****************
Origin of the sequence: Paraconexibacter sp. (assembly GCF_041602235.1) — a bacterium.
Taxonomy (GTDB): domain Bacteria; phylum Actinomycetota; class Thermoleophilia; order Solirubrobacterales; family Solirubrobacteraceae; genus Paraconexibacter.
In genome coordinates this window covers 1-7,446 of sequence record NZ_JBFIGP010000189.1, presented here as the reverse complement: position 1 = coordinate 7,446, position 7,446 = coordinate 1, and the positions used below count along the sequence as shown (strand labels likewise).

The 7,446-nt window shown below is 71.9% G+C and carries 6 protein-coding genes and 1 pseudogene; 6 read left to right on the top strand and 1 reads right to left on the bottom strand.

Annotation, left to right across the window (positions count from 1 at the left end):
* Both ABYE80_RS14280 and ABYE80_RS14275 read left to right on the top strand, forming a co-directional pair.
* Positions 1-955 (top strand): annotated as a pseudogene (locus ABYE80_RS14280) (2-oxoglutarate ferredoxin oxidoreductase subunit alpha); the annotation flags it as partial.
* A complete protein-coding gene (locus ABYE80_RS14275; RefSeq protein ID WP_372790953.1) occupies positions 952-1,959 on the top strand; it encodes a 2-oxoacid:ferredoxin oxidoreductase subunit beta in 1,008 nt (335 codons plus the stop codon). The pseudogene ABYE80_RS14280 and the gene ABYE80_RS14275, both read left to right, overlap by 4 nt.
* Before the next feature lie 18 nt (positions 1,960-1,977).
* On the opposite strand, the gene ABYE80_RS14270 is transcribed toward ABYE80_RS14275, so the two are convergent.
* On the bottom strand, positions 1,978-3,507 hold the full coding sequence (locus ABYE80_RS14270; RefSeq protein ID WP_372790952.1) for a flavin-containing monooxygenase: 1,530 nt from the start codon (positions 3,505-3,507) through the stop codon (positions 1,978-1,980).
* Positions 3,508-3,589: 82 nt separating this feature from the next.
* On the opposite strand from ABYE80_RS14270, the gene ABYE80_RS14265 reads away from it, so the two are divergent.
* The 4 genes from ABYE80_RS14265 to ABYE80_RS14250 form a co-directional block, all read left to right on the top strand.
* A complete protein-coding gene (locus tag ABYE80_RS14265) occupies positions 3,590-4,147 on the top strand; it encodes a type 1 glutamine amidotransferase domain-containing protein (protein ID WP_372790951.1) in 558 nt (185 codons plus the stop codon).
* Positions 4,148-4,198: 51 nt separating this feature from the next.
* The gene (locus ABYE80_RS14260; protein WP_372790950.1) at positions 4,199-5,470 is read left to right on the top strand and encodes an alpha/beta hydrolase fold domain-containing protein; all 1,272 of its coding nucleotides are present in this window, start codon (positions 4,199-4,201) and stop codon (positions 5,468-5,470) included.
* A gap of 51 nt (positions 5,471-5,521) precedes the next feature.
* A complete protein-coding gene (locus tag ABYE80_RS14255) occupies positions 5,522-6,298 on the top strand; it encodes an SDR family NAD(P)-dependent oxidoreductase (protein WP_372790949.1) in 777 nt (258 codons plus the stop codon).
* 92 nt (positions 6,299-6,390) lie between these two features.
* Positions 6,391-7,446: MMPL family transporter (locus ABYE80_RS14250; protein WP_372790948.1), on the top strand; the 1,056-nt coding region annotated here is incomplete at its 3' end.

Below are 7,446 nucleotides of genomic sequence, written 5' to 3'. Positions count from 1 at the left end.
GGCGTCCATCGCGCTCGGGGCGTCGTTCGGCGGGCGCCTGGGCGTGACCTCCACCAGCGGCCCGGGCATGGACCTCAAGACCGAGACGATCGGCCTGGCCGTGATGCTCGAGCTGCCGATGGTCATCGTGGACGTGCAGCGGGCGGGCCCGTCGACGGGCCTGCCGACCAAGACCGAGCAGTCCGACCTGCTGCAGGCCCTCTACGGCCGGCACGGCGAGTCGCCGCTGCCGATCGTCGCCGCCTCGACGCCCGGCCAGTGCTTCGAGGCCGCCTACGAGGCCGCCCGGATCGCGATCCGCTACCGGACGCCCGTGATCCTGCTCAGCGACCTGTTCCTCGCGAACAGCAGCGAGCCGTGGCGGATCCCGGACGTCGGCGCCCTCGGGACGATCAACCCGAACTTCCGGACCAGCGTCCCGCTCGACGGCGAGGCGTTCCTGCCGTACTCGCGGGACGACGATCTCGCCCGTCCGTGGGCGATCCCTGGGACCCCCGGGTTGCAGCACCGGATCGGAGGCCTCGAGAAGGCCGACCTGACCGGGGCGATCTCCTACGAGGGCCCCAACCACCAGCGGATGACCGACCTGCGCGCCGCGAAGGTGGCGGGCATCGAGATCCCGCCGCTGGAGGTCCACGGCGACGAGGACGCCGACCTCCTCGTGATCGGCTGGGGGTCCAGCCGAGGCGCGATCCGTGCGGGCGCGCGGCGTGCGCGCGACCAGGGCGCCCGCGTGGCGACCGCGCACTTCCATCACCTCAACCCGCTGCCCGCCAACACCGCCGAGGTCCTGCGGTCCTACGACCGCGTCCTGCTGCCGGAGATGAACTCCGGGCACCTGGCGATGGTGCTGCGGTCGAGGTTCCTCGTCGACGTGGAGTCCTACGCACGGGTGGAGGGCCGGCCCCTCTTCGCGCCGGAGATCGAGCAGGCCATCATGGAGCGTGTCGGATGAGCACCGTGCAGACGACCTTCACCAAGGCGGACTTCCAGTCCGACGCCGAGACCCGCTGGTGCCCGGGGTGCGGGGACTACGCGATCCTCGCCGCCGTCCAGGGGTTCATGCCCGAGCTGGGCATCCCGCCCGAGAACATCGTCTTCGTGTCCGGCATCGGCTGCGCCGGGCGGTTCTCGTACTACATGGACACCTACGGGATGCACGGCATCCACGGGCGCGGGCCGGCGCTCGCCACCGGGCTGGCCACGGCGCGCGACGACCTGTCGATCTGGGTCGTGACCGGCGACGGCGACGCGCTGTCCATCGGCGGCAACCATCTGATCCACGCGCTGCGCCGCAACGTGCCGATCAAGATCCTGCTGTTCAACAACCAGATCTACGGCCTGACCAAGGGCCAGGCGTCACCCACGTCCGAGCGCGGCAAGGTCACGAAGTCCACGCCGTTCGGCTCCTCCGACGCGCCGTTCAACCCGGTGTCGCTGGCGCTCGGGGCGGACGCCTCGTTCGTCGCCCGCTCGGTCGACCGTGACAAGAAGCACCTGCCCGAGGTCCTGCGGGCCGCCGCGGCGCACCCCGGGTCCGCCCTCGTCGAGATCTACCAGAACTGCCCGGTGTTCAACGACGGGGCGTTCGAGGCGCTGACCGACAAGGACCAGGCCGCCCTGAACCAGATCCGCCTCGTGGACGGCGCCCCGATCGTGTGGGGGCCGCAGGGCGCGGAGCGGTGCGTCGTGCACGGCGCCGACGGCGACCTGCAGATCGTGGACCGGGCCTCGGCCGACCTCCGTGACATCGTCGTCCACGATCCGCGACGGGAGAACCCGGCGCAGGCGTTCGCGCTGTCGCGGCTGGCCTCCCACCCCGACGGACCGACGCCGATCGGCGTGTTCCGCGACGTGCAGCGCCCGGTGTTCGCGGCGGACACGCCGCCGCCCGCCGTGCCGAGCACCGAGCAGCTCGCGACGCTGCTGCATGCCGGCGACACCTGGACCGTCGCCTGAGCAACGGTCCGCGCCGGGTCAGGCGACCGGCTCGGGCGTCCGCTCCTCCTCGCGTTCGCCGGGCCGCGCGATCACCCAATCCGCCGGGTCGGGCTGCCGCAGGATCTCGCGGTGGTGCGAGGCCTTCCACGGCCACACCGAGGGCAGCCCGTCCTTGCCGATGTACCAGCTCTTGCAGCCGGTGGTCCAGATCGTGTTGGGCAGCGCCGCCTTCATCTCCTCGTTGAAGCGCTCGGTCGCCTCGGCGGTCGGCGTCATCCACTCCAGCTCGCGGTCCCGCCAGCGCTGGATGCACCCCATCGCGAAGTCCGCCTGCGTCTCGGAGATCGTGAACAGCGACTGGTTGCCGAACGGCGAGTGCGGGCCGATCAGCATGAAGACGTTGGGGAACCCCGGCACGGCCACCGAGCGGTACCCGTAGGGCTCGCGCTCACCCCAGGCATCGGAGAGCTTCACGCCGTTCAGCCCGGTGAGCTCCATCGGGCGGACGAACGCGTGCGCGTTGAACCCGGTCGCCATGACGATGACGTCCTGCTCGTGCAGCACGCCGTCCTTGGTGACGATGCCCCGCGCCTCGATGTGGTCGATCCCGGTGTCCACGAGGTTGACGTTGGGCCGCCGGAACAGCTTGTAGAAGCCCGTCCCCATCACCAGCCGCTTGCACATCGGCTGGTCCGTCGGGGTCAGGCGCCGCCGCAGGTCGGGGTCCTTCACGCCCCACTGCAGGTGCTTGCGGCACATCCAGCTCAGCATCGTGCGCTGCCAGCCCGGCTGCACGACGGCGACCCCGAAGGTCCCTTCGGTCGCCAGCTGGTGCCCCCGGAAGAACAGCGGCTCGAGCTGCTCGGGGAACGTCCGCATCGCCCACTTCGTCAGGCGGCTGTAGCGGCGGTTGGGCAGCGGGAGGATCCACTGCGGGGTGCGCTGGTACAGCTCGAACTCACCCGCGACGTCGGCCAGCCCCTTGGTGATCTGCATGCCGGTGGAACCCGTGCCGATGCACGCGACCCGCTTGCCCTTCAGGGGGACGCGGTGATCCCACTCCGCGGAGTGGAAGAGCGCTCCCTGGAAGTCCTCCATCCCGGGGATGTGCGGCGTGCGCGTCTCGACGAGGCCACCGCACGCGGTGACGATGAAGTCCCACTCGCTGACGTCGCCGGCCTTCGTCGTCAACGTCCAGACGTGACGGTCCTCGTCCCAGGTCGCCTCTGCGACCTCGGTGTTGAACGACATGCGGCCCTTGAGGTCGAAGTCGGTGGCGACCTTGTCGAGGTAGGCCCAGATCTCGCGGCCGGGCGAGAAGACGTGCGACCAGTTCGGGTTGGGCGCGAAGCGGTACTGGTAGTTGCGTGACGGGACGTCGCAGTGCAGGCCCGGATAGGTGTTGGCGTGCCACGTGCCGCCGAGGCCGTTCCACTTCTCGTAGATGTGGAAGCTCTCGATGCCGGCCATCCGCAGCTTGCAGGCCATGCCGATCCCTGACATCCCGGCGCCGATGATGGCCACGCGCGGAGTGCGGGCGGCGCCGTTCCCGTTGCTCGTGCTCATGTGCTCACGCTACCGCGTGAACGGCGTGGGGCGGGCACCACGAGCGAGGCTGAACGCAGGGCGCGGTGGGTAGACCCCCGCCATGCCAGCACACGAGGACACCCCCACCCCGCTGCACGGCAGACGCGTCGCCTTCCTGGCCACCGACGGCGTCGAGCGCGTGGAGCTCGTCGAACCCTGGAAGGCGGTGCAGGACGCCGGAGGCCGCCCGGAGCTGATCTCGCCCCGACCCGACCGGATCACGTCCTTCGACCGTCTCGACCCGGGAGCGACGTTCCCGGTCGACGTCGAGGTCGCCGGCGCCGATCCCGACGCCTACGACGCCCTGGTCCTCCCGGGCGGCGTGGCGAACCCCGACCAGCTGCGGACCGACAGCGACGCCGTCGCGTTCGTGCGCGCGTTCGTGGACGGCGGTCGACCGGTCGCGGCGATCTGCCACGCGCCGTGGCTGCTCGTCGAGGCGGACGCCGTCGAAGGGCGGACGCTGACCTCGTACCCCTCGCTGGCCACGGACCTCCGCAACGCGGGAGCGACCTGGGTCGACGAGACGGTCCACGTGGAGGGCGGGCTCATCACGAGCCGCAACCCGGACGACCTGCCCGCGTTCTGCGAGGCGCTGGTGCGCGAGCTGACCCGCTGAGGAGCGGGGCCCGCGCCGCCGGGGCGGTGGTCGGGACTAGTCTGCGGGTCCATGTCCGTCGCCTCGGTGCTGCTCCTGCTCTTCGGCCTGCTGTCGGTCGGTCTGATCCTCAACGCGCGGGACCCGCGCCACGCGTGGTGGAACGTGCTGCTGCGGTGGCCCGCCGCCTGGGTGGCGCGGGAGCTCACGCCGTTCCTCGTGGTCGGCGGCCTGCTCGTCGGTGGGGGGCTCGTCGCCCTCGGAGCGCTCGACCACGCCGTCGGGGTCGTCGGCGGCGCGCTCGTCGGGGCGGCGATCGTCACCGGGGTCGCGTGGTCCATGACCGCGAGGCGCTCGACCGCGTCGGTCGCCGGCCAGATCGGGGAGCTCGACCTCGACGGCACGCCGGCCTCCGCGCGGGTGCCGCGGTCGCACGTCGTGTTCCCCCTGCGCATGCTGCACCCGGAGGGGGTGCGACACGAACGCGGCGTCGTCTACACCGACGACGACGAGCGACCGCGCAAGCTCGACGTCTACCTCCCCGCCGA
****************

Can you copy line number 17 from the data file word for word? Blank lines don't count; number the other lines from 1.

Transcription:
* The gene (locus ABYE80_RS14260; protein WP_372790950.1) at positions 4,199-5,470 is read left to right on the top strand and encodes an alpha/beta hydrolase fold domain-containing protein; all 1,272 of its coding nucleotides are present in this window, start codon (positions 4,199-4,201) and stop codon (positions 5,468-5,470) included.